I found myself staring at people's lips.  They were vivid and defining in a way they never had been before, even without makeup.  Women wearing lipstick drew my eyes irresistably.  For that matter, I was also seeing blush and most other kinds of makeup for the first time.  (With my natural vision, I can't see much more than blue eye shadow.)  It took a concerted effort not to stare like a creep.

After years of fascination, I found women more beautiful than I had ever imagined.

And red hair!  In college, at one point, I was talking with my best friend of the last two years, and the topic of nicknames came up.  "Well, people have always called me Red, of course," he said.  "Why?" I asked.  He looked at me strangely and said, "because I have flaming red hair."  "You do?"  I asked.  But now I could identify many people as redheads, all by myself, and some of them stood out like lightbulbs from across the room.

I expected the drive home from Pittsburgh to be anticlimactic, but it wasn't.  My color vision had improved to the point where the fall colors were visible enough for me to stare at them, smiling, for hours.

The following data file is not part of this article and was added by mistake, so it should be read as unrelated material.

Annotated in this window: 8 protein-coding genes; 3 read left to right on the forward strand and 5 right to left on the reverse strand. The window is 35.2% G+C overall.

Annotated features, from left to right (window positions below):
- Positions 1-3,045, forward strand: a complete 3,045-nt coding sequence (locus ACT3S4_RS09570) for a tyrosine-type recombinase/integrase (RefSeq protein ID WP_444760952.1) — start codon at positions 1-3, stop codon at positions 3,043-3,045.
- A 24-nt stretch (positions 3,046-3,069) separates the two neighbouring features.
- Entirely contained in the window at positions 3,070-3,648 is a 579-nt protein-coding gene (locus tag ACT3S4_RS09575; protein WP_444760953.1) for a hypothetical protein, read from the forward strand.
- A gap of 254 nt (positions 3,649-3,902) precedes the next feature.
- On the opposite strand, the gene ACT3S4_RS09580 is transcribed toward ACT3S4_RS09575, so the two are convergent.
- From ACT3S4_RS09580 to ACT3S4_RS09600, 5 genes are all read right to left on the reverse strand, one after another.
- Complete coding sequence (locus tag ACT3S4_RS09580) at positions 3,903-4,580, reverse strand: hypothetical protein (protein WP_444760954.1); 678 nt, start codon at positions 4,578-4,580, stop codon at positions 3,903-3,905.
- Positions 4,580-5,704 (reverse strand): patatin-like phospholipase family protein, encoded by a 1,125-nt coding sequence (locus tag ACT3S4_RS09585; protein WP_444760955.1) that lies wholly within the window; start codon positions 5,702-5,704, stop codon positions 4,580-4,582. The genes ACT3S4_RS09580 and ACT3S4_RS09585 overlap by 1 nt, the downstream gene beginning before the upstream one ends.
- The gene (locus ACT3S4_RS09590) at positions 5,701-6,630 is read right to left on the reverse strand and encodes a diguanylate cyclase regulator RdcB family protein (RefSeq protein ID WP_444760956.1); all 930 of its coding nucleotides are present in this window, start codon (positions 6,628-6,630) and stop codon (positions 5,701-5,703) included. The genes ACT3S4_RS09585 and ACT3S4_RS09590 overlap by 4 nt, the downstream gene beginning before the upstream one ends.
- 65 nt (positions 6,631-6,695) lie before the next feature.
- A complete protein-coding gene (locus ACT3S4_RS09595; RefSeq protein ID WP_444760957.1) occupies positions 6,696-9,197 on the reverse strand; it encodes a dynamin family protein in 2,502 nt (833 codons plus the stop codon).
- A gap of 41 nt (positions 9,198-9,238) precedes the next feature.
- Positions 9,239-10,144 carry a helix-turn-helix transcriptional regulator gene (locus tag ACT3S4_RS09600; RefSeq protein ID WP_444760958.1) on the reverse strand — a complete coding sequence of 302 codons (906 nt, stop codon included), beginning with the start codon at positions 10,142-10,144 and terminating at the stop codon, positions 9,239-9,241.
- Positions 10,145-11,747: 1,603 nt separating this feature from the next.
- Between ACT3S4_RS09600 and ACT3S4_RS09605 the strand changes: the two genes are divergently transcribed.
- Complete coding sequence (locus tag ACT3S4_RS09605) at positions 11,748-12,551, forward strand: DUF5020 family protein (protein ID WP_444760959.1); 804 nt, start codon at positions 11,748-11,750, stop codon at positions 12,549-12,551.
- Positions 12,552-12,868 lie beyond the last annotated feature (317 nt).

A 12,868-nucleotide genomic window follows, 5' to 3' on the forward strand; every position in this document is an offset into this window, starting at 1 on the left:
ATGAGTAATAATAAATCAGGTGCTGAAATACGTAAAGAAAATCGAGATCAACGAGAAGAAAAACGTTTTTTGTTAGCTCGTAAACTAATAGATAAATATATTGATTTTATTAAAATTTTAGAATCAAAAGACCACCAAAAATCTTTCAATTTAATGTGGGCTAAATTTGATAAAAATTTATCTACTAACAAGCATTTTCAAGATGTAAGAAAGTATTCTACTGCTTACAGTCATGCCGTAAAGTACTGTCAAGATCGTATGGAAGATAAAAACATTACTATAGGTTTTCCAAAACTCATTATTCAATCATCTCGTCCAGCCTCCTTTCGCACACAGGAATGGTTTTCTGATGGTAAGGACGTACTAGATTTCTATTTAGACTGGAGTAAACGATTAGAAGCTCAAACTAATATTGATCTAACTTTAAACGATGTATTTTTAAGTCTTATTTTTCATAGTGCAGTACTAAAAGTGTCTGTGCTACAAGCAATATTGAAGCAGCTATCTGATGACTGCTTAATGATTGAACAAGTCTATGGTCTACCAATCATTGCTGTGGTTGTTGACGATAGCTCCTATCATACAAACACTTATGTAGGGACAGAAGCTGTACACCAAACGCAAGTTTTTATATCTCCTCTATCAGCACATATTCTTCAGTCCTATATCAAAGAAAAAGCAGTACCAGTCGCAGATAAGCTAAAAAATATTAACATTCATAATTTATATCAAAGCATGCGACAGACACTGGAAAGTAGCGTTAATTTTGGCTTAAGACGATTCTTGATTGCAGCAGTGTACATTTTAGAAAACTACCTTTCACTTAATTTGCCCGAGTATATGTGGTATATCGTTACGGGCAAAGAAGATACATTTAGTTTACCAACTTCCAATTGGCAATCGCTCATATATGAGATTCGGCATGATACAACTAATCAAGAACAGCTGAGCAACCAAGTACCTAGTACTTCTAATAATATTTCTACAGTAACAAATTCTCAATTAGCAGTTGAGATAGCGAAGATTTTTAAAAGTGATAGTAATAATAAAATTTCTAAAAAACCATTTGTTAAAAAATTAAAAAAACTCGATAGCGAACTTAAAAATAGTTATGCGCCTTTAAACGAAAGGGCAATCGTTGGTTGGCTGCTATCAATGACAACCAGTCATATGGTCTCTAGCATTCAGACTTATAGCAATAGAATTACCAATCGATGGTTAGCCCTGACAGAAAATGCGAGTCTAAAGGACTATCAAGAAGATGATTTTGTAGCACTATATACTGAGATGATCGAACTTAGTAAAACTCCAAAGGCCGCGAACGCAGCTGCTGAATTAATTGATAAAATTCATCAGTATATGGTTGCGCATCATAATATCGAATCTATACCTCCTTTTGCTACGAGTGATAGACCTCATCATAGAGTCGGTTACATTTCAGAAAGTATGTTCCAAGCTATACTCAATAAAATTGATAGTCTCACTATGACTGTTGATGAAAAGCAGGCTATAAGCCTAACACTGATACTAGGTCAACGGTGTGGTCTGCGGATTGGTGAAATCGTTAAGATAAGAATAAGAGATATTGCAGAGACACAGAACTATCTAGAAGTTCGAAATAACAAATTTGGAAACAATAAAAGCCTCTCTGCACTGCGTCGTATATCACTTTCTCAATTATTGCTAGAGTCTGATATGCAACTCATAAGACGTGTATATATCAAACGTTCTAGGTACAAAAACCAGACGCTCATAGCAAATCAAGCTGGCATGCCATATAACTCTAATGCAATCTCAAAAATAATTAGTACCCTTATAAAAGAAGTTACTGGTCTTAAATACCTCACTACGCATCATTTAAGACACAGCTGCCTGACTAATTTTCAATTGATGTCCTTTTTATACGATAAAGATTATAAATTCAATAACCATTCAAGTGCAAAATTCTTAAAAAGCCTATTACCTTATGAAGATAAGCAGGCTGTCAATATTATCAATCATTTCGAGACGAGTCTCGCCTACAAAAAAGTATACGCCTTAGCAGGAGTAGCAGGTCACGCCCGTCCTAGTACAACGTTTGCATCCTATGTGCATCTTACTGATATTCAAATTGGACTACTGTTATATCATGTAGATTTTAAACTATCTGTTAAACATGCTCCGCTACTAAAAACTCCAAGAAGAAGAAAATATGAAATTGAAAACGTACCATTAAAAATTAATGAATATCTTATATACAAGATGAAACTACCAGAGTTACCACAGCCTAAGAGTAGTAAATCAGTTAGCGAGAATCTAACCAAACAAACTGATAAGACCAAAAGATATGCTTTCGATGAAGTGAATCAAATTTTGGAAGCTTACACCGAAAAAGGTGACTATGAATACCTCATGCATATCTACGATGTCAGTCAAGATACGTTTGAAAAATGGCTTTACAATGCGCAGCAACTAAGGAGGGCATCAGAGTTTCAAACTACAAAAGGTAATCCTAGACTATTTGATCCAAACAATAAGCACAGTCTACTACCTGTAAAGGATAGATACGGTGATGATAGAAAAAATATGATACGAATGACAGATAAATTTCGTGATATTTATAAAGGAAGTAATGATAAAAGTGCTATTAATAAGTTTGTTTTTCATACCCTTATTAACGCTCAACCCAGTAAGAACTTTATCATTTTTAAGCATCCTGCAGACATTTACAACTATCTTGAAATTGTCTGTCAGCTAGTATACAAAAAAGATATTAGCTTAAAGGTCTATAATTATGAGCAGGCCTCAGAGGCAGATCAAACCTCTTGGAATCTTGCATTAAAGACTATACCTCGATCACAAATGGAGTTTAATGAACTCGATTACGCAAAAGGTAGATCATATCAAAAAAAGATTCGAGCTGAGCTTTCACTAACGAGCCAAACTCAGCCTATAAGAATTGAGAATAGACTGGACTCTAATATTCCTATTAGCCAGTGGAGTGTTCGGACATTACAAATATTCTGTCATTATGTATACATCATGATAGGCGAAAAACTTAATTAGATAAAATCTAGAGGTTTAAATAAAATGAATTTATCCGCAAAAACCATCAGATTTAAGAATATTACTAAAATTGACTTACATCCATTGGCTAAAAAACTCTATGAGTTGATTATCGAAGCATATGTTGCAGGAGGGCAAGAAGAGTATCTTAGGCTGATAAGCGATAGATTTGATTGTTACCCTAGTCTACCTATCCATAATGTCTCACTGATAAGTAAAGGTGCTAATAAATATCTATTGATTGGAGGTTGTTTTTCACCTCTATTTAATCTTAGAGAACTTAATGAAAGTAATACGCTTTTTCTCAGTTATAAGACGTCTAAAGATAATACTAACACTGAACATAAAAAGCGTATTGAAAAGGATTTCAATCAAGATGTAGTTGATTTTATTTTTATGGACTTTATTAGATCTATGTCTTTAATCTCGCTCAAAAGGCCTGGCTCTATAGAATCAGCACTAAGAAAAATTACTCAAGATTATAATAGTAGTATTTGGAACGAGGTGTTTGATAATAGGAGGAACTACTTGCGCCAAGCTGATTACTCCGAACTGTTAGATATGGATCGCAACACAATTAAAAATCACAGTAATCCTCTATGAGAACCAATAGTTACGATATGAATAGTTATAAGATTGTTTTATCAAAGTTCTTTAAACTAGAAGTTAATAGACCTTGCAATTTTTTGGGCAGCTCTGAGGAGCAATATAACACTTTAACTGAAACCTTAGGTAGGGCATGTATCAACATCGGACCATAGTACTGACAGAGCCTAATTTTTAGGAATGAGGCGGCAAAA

I don't want to overstate what has happened to me.  I'm still very color blind, just not as bad as before.  (To be technical:  I see 11 more of the Ishahara images.)  And there are negatives, too:  the glasses only work well at a certain distance -- too close or too far and the effect is sometimes lost.  Most alarmingly, the glasses play havoc with my depth perception.  Staircases have become a real hazard, and I managed to smash myself in the face with a car door because I misread its position.  I'm not complaining, not by a long shot, simply warning anyone else who might go down this road.

Most important to me, however, is a newfound motivation.  If I, at 57, can experience this much change in my color perception, how much good could it do a color-blind preschooler?  And how might we build on glasses such as these to give an even greater boost to color perception, perhaps even for those with normal color vision?  I am determined to answer these questions if I possibly can.  But not while the sun is setting.

Wednesday, June 18, 2014

Welcome to the Post-American Internet. Please Have Your (Virtual) Papers Ready for Inspection